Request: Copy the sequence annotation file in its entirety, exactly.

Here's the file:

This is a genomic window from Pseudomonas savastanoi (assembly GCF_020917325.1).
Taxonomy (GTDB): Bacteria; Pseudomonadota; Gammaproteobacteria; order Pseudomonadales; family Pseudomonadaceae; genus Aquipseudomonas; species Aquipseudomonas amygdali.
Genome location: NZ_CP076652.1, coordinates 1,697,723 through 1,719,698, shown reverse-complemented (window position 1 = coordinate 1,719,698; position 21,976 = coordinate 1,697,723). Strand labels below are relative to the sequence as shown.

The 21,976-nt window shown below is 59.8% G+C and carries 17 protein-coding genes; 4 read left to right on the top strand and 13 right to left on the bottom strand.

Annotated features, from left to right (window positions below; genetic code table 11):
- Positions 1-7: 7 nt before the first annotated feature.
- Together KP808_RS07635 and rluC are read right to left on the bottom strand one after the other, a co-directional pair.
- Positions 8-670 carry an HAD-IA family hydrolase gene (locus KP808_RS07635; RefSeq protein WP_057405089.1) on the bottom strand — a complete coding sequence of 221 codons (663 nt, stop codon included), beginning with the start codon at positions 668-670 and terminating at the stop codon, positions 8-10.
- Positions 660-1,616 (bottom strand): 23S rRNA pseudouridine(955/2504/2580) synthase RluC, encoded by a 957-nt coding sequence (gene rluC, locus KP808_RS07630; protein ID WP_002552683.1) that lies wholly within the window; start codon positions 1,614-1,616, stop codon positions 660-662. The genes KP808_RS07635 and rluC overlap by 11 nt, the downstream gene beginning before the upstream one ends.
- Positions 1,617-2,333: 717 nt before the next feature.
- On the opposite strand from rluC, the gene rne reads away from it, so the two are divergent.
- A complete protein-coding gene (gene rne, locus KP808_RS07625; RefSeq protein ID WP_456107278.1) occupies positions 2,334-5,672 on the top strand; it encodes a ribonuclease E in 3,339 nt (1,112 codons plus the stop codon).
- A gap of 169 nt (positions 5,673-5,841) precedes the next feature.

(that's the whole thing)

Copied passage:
This is a genomic window from Pseudomonas savastanoi (assembly GCF_020917325.1).
Taxonomy (GTDB): Bacteria; Pseudomonadota; Gammaproteobacteria; order Pseudomonadales; family Pseudomonadaceae; genus Aquipseudomonas; species Aquipseudomonas amygdali.
Genome location: NZ_CP076652.1, coordinates 1,697,723 through 1,719,698, shown reverse-complemented (window position 1 = coordinate 1,719,698; position 21,976 = coordinate 1,697,723). Strand labels below are relative to the sequence as shown.

The 21,976-nt window shown below is 59.8% G+C and carries 17 protein-coding genes; 4 read left to right on the top strand and 13 right to left on the bottom strand.

Annotated features, from left to right (window positions below; genetic code table 11):
- Positions 1-7: 7 nt before the first annotated feature.
- Together KP808_RS07635 and rluC are read right to left on the bottom strand one after the other, a co-directional pair.
- Positions 8-670 carry an HAD-IA family hydrolase gene (locus KP808_RS07635; RefSeq protein WP_057405089.1) on the bottom strand — a complete coding sequence of 221 codons (663 nt, stop codon included), beginning with the start codon at positions 668-670 and terminating at the stop codon, positions 8-10.
- Positions 660-1,616 (bottom strand): 23S rRNA pseudouridine(955/2504/2580) synthase RluC, encoded by a 957-nt coding sequence (gene rluC, locus KP808_RS07630; protein ID WP_002552683.1) that lies wholly within the window; start codon positions 1,614-1,616, stop codon positions 660-662. The genes KP808_RS07635 and rluC overlap by 11 nt, the downstream gene beginning before the upstream one ends.
- Positions 1,617-2,333: 717 nt before the next feature.
- On the opposite strand from rluC, the gene rne reads away from it, so the two are divergent.
- A complete protein-coding gene (gene rne, locus KP808_RS07625; RefSeq protein ID WP_456107278.1) occupies positions 2,334-5,672 on the top strand; it encodes a ribonuclease E in 3,339 nt (1,112 codons plus the stop codon).
- A gap of 169 nt (positions 5,673-5,841) precedes the next feature.